I think we would all agree that these are just the first steps in aligning the incentives and creating competition around what really matters – improved quality outcomes for everyone. But this brings me back to my theory. If we, the leaders of healthcare, are going to create a system that works for everyone, then we must be committed to continual improvement, we must use the tools of technology to get there, and we must be committed to looking beyond profit and create the incentives and the environment that works for everyone.

Again, thank you, Tim, for your comment. I hope to hear more readers in the future.

Monday, January 09, 2006

A Theory

A Theory - I have a theory on the essential elements to creating the healthcare delivery system that we should have. It struck me recently that there are three elements that are required to get us there. Now they aren’t necessarily simple things, in fact, they are quite broad categories, but they seem to encapsulate, for me, the forces needed to accomplish this task.

The first element is the never-ending struggle for improvement. Complacency is one of the silent killers in healthcare. When we accept the status quo, convince ourselves that “we provide good care”, or just don’t know what to do next, then we will never move beyond the level of care provided today. This is a hard element because it asks everyone involved in the care process to question their own performance. There is always an opportunity to improve outcomes, reduce variability, share more information, and communicate more effectively.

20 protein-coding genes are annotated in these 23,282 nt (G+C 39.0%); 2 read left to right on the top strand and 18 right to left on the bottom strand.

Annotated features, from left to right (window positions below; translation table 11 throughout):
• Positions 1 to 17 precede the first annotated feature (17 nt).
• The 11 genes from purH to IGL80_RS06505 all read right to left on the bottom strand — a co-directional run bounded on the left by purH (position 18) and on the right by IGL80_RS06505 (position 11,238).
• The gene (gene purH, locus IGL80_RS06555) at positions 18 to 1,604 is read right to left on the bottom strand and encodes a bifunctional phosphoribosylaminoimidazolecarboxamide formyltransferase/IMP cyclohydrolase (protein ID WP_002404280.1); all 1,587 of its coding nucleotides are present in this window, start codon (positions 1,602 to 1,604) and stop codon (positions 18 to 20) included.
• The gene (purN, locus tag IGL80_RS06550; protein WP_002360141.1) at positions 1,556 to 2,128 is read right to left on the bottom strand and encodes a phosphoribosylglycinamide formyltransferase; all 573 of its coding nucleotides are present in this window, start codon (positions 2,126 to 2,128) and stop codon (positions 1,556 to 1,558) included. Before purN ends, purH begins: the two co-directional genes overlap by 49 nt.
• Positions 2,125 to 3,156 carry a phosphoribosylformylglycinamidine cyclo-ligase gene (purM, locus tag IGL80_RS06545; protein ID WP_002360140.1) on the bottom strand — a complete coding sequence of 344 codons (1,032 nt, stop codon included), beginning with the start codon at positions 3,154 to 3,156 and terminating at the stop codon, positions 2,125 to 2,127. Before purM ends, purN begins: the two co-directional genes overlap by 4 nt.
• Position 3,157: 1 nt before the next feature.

The second element is technology. As I enter the world of healthcare technology, I am becoming more convinced that we need the tools of technology in order to provide safe and coordinated care. Over the next decade, there will be billions of dollars spent on healthcare IT, and, yet, the biggest hurdle to realizing technology’s potential to improve care is the re-imagination (I am borrowing that from the Toyota Avalon commercial) of the very way care givers provide care.

The third element is a commitment to make the system work for everyone. This one is a great challenge. It is easy (relatively) to build a system that is profitable. The challenge is to remember that there is an additional end to strive towards. To remember that after the business model works, we have to make it work for those who lack access.

I know that theories aren’t much use to people. A theory isn’t a proven fact. It may not solve anyone else’s problems. But, for me, it is a hunch; recurring themes that seem to pop up every time I read an article about the industry, come across a new idea, or wrestle with the big issues of healthcare. In this new year, and with my new role, I imagine that I will be writing more about these elements. I have to see if my theory is correct.